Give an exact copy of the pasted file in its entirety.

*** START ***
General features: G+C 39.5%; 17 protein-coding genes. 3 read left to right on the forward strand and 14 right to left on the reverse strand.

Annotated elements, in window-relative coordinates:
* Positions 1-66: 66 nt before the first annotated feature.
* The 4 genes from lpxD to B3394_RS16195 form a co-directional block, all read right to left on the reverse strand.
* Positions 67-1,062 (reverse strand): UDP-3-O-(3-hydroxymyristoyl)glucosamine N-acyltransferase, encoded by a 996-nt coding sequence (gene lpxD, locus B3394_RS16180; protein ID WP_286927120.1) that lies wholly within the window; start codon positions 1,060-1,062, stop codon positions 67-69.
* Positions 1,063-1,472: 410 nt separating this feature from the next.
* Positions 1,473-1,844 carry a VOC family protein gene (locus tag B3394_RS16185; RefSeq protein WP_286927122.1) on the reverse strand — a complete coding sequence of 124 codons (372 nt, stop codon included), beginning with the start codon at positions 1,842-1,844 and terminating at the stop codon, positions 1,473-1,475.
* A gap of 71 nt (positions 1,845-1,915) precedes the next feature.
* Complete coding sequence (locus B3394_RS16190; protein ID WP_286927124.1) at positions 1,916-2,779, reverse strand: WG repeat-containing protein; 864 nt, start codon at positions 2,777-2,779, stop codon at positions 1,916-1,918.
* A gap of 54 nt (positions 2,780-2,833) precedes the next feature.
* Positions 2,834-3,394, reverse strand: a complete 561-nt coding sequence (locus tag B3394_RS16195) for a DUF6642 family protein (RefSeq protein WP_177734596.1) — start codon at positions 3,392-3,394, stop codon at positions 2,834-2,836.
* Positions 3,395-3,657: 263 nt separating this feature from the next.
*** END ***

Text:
General features: G+C 39.5%; 17 protein-coding genes. 3 read left to right on the forward strand and 14 right to left on the reverse strand.

Annotated elements, in window-relative coordinates:
* Positions 1-66: 66 nt before the first annotated feature.
* The 4 genes from lpxD to B3394_RS16195 form a co-directional block, all read right to left on the reverse strand.
* Positions 67-1,062 (reverse strand): UDP-3-O-(3-hydroxymyristoyl)glucosamine N-acyltransferase, encoded by a 996-nt coding sequence (gene lpxD, locus B3394_RS16180; protein ID WP_286927120.1) that lies wholly within the window; start codon positions 1,060-1,062, stop codon positions 67-69.
* Positions 1,063-1,472: 410 nt separating this feature from the next.
* Positions 1,473-1,844 carry a VOC family protein gene (locus tag B3394_RS16185; RefSeq protein WP_286927122.1) on the reverse strand — a complete coding sequence of 124 codons (372 nt, stop codon included), beginning with the start codon at positions 1,842-1,844 and terminating at the stop codon, positions 1,473-1,475.
* A gap of 71 nt (positions 1,845-1,915) precedes the next feature.
* Complete coding sequence (locus B3394_RS16190; protein ID WP_286927124.1) at positions 1,916-2,779, reverse strand: WG repeat-containing protein; 864 nt, start codon at positions 2,777-2,779, stop codon at positions 1,916-1,918.
* A gap of 54 nt (positions 2,780-2,833) precedes the next feature.
* Positions 2,834-3,394, reverse strand: a complete 561-nt coding sequence (locus tag B3394_RS16195) for a DUF6642 family protein (RefSeq protein WP_177734596.1) — start codon at positions 3,392-3,394, stop codon at positions 2,834-2,836.
* Positions 3,395-3,657: 263 nt separating this feature from the next.